What is the driving force toward changes?
That is a nice question.
I would say that the inspiration or the motivation for growth comes from love, which begins with self-love.

That also works in reverse. A lack of self-love can provoke or "inspire" a suicide, so giving up life as a choice, which brings us back to Seneca's quote: "Life without learning is death".

Life without self-love = life without learning = death


Another important point is that some people who don't love themselves simply try to please others, be overly agreeable, in order to find love that way.
Anyone who has a healthy love for self has no need to be overly agreeable, and no fear of not being loved.
"Whether You believe you can, or you can't, you are right."
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Re: Latin phrases - Vita sine litteris mors

Postby mirjana » Tue Jul 20, 2010 8:04 pm

Sabina,

I gave you Kudos for this excellent answer.

<3
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Re: Latin phrases - Vita sine litteris mors

Postby Daywhite » Sat Jul 24, 2010 2:51 pm

My dear Mirjana,

Very nice, thought provoking post and question. In so posting, you are promoting life, in the sense of the title of the post, Life without learning is death. You ask us to think, and through thinking, one learns, and through learning, one changes, and, through changing, assuming no change after death, one realizes he is alive.

When I initially read the title of the post, I immediately thought of the difference in a stagnant pond contrasted with a flowing stream or river. The river is flowing, moving, full of life, constantly changing. The pond, though perhaps full of life, can have its life overtaken by certain growths, algae, whatever, that will strangle the true life from the pond. The river avoids this by change, constant growth, sweeping away that which may strangle overall growth and allowing the aspects of it that want to change, that need change for life, to continue.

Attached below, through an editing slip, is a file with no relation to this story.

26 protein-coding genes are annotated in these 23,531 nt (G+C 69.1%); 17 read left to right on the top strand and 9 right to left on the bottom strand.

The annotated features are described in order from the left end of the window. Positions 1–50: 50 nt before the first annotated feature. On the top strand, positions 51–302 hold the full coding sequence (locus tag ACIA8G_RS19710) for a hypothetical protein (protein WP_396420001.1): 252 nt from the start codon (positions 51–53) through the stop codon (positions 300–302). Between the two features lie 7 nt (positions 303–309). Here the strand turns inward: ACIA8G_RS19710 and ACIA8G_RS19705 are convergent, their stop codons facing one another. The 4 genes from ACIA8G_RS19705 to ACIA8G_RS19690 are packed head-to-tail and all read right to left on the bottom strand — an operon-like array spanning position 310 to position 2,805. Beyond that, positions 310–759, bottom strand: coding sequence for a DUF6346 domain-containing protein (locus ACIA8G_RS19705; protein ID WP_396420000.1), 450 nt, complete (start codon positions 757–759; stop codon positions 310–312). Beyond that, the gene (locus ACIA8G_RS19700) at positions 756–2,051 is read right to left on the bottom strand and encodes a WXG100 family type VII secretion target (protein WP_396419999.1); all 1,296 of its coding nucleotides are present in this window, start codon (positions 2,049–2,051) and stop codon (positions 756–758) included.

There is an old saying, "You can never step in the same river twice." The location of the river may not change, but the river itself is ever changing. Where you may have stepped yesterday or last week or last year is no longer there. That water, the components that defined the river at that moment in time are no longer there; they have been replaced by the growth of the river, as one constantly changing. Learning is change, and change is life.

Then again, there is another Latin phrase I love, "Noli arrogantium iniurias pati (don't let the bastards grind you down)." Which phrased another way could be, "Don't let the bastards turn you into a pond." ;0)
"Sometimes you do it to save your own life, not anybody else's. That's mostly why I write. I'm not trying to change anybody else's life or the world; I'm trying to keep from blowing my own brains out. That's the real point." -- Guy Clark
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Re: Latin phrases - Vita sine litteris mors

Postby mirjana » Sat Jul 24, 2010 3:09 pm

Good comparisons and Kudos for additional latin phrase. Very motivating =0)
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Re: Latin phrases - Vita sine litteris mors

Postby mirjana » Sat Jul 24, 2010 8:34 pm

PS to my last post:

Tell me what you brag about, and I'll tell you what you lack.
Spanish proverb


When compared with the universal consciousness our little knowledge is nothing however we think about it. Therefore the wisest are aware that they know very little.

"As for me, all I know is that I know nothing."
Socrates


The whole life is learning and it is never enough of that.